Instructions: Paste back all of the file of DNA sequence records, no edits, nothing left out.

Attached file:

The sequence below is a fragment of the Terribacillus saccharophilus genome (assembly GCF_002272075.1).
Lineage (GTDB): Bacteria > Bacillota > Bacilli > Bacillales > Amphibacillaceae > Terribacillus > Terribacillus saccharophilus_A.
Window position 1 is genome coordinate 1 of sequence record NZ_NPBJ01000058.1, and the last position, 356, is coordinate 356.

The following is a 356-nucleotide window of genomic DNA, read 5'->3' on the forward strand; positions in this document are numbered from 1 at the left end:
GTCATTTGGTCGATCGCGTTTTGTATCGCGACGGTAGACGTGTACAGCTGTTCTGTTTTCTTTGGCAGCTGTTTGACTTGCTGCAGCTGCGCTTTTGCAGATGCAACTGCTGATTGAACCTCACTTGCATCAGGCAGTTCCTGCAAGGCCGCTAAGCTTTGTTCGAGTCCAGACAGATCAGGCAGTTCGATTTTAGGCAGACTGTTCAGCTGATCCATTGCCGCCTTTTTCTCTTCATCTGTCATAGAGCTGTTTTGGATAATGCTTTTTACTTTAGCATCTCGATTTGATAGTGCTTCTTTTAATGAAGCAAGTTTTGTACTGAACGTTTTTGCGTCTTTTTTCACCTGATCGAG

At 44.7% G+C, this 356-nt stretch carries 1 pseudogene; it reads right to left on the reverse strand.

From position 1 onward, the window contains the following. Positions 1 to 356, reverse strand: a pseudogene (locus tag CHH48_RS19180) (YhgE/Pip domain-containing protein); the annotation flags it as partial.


The sequence below is a fragment of the Terribacillus saccharophilus genome (assembly GCF_002272075.1).
Lineage (GTDB): Bacteria > Bacillota > Bacilli > Bacillales > Amphibacillaceae > Terribacillus > Terribacillus saccharophilus_A.
Window position 1 is genome coordinate 1 of sequence record NZ_NPBJ01000058.1, and the last position, 356, is coordinate 356.

The following is a 356-nucleotide window of genomic DNA, read 5'->3' on the forward strand; positions in this document are numbered from 1 at the left end:
GTCATTTGGTCGATCGCGTTTTGTATCGCGACGGTAGACGTGTACAGCTGTTCTGTTTTCTTTGGCAGCTGTTTGACTTGCTGCAGCTGCGCTTTTGCAGATGCAACTGCTGATTGAACCTCACTTGCATCAGGCAGTTCCTGCAAGGCCGCTAAGCTTTGTTCGAGTCCAGACAGATCAGGCAGTTCGATTTTAGGCAGACTGTTCAGCTGATCCATTGCCGCCTTTTTCTCTTCATCTGTCATAGAGCTGTTTTGGATAATGCTTTTTACTTTAGCATCTCGATTTGATAGTGCTTCTTTTAATGAAGCAAGTTTTGTACTGAACGTTTTTGCGTCTTTTTTCACCTGATCGAG

At 44.7% G+C, this 356-nt stretch carries 1 pseudogene; it reads right to left on the reverse strand.

From position 1 onward, the window contains the following. Positions 1 to 356, reverse strand: a pseudogene (locus tag CHH48_RS19180) (YhgE/Pip domain-containing protein); the annotation flags it as partial.